Calistoga is largely walkable — and with winter high temperatures averaging in the 60s, that’s not an intimidating proposition — though shuttles are readily available. If an exploratory jaunt entices you away from the soothing waters, explore Calistoga’s history, cafes and restaurants and shops.
Amador County, California
Speaking of wine, less than three hours from Reno lie a multitude of wineries in an area lesser known for wine than other parts of California. Amador County in the Sierra Foothills features winter temps averaging in the 50s, grape-friendly terroir and more than 40 wineries where visitors can sample varietals like zinfandel, barbera, sangiovese, sauvignon blanc and syrah. A downloadable map to more than 40 wineries, mostly family-owned, within short drives of each other can be found at amadorwine.com/wineries.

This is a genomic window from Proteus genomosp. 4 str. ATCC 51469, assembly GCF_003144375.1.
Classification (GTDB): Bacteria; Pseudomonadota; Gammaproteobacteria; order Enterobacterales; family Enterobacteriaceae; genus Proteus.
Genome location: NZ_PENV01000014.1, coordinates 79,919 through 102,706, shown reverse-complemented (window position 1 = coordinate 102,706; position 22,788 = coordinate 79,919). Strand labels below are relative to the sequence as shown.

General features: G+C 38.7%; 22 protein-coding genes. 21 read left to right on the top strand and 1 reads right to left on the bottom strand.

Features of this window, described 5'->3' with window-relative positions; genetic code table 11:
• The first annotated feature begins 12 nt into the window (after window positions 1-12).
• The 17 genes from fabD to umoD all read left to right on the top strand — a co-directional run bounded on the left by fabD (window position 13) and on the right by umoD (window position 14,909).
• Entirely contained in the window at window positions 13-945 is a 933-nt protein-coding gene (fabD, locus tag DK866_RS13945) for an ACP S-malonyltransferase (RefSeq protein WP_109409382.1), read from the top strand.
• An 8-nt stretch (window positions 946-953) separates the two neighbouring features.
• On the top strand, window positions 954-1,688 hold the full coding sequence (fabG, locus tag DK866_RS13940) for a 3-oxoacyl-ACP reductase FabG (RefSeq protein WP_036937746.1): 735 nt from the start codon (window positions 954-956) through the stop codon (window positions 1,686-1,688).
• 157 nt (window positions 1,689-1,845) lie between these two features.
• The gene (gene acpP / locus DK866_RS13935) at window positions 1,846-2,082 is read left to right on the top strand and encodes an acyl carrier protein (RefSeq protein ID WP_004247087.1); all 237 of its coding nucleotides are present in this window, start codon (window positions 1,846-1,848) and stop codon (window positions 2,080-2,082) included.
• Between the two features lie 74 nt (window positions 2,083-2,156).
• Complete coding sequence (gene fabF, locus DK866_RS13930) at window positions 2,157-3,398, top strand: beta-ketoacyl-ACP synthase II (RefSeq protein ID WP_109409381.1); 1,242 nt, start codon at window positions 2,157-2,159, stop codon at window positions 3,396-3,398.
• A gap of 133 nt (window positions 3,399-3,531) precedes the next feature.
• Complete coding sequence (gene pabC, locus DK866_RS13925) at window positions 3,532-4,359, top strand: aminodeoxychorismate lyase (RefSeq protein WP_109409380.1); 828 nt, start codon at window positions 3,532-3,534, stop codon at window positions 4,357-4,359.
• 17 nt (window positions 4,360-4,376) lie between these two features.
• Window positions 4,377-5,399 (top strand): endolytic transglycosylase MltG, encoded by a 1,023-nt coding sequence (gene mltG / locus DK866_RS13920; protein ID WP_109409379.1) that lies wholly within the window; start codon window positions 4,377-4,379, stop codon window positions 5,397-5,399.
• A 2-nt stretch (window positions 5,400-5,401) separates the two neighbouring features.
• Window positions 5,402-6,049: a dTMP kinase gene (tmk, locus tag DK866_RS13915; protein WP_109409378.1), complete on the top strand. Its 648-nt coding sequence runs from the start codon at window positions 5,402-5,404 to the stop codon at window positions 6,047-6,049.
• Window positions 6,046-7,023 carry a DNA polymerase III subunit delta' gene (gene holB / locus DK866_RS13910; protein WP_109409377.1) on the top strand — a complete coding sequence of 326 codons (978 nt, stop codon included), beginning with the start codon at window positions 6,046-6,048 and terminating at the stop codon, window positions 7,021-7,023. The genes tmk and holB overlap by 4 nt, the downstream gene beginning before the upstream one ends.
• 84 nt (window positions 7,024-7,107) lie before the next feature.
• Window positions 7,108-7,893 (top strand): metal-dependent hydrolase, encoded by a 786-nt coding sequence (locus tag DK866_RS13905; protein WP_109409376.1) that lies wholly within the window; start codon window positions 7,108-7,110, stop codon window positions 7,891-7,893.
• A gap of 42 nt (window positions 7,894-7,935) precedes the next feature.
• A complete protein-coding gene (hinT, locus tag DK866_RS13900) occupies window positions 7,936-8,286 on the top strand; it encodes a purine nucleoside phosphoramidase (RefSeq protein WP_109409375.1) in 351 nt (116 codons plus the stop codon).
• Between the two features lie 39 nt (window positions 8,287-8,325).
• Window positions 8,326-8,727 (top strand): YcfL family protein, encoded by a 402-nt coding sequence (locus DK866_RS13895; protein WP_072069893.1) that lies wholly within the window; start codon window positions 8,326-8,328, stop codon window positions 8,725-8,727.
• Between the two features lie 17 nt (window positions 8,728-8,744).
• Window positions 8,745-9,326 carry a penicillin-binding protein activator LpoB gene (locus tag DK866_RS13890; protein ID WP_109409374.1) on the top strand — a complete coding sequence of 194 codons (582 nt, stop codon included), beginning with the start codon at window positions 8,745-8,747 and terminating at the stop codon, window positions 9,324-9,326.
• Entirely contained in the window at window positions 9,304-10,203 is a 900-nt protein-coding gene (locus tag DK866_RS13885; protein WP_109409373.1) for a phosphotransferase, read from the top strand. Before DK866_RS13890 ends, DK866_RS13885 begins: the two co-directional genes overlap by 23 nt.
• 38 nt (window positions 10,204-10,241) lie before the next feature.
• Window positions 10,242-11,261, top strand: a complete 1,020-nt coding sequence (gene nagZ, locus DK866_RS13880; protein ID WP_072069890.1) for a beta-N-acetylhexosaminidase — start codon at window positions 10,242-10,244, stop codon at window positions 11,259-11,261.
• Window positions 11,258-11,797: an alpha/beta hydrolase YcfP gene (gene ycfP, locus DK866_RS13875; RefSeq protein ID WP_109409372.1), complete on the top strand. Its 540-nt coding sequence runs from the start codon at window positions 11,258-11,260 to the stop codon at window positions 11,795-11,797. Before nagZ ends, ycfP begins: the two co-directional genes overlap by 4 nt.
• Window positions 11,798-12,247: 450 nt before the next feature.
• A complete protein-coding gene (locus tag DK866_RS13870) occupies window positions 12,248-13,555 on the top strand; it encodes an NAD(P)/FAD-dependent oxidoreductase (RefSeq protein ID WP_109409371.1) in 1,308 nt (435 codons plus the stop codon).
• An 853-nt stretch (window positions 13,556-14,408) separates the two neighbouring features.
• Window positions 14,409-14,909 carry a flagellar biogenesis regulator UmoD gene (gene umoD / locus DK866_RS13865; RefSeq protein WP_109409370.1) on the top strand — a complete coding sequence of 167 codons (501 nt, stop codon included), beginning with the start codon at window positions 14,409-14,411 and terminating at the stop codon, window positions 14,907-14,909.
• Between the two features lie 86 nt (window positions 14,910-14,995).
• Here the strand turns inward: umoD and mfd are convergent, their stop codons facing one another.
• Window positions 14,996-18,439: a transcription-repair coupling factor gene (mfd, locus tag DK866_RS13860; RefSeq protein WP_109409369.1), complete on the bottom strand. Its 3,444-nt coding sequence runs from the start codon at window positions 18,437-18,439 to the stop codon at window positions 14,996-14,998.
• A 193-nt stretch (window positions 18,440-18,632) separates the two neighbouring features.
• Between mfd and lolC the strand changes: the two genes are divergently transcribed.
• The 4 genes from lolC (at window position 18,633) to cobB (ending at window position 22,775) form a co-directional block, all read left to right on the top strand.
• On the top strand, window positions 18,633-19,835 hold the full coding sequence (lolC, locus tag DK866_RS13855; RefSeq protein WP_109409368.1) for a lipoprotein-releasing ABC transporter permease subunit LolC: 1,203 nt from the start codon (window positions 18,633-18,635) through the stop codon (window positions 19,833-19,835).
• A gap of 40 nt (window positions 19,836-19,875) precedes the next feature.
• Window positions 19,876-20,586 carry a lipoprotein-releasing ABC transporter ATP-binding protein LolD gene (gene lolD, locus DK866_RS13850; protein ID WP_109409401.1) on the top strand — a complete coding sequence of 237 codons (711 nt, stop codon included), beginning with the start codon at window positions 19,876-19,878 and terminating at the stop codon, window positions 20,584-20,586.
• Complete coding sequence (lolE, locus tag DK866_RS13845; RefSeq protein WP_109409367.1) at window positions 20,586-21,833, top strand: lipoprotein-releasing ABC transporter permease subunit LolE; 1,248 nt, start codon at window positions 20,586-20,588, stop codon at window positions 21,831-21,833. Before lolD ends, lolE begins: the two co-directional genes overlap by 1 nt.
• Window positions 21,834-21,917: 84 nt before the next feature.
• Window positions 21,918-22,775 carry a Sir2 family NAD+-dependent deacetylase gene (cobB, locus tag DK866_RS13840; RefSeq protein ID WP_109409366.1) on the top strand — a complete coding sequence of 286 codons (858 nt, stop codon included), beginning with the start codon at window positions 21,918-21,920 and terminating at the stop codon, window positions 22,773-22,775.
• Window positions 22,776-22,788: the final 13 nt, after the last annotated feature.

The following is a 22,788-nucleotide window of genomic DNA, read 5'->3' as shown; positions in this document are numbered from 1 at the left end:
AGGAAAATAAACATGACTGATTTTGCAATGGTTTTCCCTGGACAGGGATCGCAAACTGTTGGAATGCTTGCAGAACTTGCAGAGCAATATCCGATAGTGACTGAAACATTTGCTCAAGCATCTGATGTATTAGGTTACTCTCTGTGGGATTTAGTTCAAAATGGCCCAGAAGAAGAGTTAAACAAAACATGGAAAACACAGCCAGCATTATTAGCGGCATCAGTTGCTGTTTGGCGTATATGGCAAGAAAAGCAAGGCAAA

Plymouth, California, a thriving town during the Gold Rush, is a fountain of history and culture with museums, antique shops and theater companies. Nearby in Volcano is the Black Chasm Cavern featuring 50-minute guided tours of the cavern.
There are several options for a good night’s sleep, from inns and campgrounds to bed and breakfasts and private guesthouses. After exploring the county’s history and wineries, a stay at the modern Rest, a Boutique Hotel in Plymouth will keep you connected to the modern world. Rates begin at $99 per night in the winter.
Death Valley, Nevada
One doesn’t usually think about trekking through a national park in the winter, but Death Valley National Park is perfectly situated for the season.